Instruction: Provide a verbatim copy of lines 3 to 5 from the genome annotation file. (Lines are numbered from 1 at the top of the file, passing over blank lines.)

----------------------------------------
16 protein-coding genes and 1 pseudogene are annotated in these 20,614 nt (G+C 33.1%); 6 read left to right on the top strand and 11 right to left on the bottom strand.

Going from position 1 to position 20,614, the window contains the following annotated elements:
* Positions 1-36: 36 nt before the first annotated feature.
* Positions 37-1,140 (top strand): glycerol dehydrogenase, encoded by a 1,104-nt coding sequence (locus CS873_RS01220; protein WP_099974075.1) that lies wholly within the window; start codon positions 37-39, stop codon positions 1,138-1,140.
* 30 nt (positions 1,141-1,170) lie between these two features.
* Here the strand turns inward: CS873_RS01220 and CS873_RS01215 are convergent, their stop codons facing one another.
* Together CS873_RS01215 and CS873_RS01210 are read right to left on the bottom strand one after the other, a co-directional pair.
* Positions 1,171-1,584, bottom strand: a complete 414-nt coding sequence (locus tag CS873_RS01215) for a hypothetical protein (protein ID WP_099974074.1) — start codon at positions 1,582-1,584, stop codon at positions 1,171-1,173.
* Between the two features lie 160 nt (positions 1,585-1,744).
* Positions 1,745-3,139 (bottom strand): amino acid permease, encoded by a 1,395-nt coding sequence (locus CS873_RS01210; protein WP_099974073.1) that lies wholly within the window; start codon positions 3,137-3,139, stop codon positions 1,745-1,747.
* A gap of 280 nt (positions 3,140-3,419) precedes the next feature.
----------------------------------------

* Positions 1-36: 36 nt before the first annotated feature.
* Positions 37-1,140 (top strand): glycerol dehydrogenase, encoded by a 1,104-nt coding sequence (locus CS873_RS01220; protein WP_099974075.1) that lies wholly within the window; start codon positions 37-39, stop codon positions 1,138-1,140.
* 30 nt (positions 1,141-1,170) lie between these two features.